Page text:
Diving, volleyball test events open in Tokyo, leg of Olympic torch relay cancelled

Diving and volleyball on Saturday became the first Olympic test events in Tokyo to include international athletes since such competitions resumed last month, as both began under close supervision. A leg of the torch relay also was cancelled with COVID-19 cases surging in Japan.

Official scolded divers for not physically distancing before men's preliminary event

Saturday's Olympic volleyball test event at Ariake Arenain Tokyo involved a friendly between the Japanese and Chinese men's teams followed by the women. (Philip Fong/AFP via Getty Images )

The Tokyo Olympics torch relay will take another detour this weekend when it enters the southern island of Okinawa.

A leg of the relay on Okinawa's resort island of Miyakojima set for Sunday has been cancelled altogether with coronavirus cases surging in Japan. Other legs on Okinawa will take place.

A 17-day state of emergency went into effect on April 25 in some areas in Japan, which has shut down department stores and bars in Tokyo and the country's second largest metropolis of Osaka.

"We don't want people from outside the island coming in. Human life is at stake," Hayako Shimizu, a teacher in Miyakojima, told the Associated Press.

The relay, which will involve 10,000 runners from every corner of Japan, started six weeks ago and has been mostly on schedule despite major rerouting in Osaka and in Matsuyama City in nearby Ehime prefecture.

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Organizers on Saturday said six people helping with traffic control on April 27 in the southern prefecture of Kagoshima had tested positive. Two were identified as men in their 20s and 30s. No other information was immediately available. This brings the total number of positive tests on the relay to eight, according to organizers.

The torch relay — like planning for the postponed Olympics slated to open on July 23 — is filled with uncertainty, constant changes, and questions about why it is taking place, and how it will take place.

Organizers hold signs to spectators that read: "Avoid crowding! Wear masks" during the Tokyo Olympic torch relay in Tobe, Ehime prefecture in southwestern Japan. The relay was detoured was once again on Saturday due to health and safety restrictions in the country. (Kyodo News via AP)

Diving and volleyball on Saturday became the first Olympic test events to include international athletes since such competitions resumed last month, as both began under close supervision in Tokyo.

The six-day diving World Cup, also a qualifier for this summer's Games, features more than 200 athletes from 50 countries including powerhouse China, but no fans.

Egyptian diving coach tests positive: report

"We're not allowed out of our rooms, where you have to stay … no outdoor air, no human interaction," said U.S. women's diver Sarah Bacon. "But we've been making it work."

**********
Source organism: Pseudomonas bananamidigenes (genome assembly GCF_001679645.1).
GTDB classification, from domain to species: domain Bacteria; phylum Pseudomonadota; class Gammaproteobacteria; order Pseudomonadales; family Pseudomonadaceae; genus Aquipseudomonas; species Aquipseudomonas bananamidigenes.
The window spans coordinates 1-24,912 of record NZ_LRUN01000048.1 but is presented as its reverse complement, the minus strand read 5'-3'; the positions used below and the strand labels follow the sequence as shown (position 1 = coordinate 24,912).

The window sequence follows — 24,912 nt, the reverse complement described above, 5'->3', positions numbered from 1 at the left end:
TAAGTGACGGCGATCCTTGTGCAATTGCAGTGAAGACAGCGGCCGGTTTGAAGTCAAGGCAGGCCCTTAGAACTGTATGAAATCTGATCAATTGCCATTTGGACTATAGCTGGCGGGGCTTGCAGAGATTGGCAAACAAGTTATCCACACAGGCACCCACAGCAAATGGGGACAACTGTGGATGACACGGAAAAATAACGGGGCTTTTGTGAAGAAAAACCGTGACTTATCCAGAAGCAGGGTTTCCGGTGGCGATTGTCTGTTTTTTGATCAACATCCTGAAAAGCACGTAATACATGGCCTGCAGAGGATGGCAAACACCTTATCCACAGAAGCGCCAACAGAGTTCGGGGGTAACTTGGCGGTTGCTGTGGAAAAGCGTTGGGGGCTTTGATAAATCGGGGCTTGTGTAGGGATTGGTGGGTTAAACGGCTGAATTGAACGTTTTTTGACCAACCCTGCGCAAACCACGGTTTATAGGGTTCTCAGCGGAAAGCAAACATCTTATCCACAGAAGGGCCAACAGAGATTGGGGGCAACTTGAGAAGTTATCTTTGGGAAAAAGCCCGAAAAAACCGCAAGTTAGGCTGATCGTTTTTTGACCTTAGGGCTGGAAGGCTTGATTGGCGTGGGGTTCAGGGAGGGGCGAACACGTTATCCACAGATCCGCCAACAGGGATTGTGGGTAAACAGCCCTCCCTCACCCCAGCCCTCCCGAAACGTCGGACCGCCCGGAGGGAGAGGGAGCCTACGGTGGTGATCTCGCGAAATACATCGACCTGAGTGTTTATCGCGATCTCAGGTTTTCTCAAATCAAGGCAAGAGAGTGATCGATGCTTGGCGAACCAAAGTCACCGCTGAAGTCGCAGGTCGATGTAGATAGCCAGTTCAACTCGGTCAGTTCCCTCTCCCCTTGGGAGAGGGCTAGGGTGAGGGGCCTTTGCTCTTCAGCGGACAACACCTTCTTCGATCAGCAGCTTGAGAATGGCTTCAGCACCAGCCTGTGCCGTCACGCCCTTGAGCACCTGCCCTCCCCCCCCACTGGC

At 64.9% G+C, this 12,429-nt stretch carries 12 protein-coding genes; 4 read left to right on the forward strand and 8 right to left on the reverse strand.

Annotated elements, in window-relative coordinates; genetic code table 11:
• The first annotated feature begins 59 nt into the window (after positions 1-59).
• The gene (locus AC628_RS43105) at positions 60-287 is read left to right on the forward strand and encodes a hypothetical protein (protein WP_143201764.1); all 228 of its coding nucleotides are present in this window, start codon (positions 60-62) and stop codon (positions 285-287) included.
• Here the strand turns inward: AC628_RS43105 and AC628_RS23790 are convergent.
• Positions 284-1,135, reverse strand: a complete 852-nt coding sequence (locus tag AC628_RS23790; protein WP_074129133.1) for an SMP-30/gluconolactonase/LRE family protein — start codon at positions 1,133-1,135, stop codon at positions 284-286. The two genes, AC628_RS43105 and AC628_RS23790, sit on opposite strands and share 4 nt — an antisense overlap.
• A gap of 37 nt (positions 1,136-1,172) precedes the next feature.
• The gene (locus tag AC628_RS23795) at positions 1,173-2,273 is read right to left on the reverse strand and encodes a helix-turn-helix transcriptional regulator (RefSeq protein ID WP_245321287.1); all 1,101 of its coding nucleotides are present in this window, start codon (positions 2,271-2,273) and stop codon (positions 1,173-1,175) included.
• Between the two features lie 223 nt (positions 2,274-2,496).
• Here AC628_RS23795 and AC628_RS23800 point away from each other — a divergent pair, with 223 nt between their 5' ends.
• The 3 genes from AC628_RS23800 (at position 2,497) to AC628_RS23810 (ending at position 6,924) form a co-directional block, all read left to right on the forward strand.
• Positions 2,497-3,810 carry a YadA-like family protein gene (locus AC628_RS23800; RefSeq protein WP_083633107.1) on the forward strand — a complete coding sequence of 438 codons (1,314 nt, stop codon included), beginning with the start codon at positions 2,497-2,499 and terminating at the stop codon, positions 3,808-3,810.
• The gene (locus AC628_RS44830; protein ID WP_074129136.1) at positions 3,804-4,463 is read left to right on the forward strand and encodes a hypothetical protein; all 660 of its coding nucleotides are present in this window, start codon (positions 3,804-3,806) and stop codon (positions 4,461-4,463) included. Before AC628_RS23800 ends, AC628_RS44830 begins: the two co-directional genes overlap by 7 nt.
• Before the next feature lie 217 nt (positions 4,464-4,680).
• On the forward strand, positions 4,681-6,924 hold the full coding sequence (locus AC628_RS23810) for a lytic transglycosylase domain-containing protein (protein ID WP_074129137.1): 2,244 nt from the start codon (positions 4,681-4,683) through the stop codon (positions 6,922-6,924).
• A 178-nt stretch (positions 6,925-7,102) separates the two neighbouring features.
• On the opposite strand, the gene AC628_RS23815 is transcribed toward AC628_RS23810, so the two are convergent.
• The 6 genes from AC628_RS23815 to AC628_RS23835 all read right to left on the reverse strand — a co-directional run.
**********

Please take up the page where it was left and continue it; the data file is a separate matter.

It's unclear how many staff members accompanied the divers.

Contacted by AP, Tokyo organizers said they understand "that the athletes are entering Japan based on the guidelines provided by Japanese swimming federation and approved by FINA."

Germany's Patrick Hausding, left, and Timo Barthel compete during the men's synchronized 10-metre platform at a FINA diving World Cup in Tokyo on Saturday. The event doubled as an Olympic qualifier. (Charly Triballeau/AFP via Getty Images)

Japanese news agency Kyodo, citing the Japanese Swimming Federation, said a coach of the Egyptian diving team tested positive for COVID-19 upon arrival in Japan. It said the rest of the team tested negative.

The event was also punctuated in the morning by an earthquake that shook the cavernous Tokyo Aquatics Centre, a reminder that the Games are taking place in one of the world's most tectonically active regions.

Organizers say they would decide in June how many fans, if any, will be allowed for the Olympics. Fans from abroad have already been banned.

With around 15,000 Olympians and Paralympians expected to compete in July, organizers are grappling with how to hold the Games safely during the COVID-19 pandemic.

4th wave of infections

Japanese authorities are determined to protect not only Games participants, but a local population that opinion surveys have shown is largely opposed to the Olympics due to the virus.

Japan is battling a fourth wave of infections, and the government has declared states of emergency in Tokyo and other areas.

The world governing body of swimming FINA listed one of divers in Tokyo as former Olympic bronze medallist Tom Daley of Britain. But other divers were from various countries including Mexico, Germany, Canada, Romania, Colombia, Japan, Malaysia, Ukraine, and Russia.

Saturday's volleyball at Ariake Arena involved a friendly between the Japanese and Chinese men's teams followed by the women.

Guo Cheng, captain of the Chinese men's team, said he appreciated the chance to compete and that organizers had done a good job making it happen.

"After we arrived in Japan our food and accommodations were well taken care of and I really felt secure playing in the match," he told reporters after his team lost in five sets to Japan.

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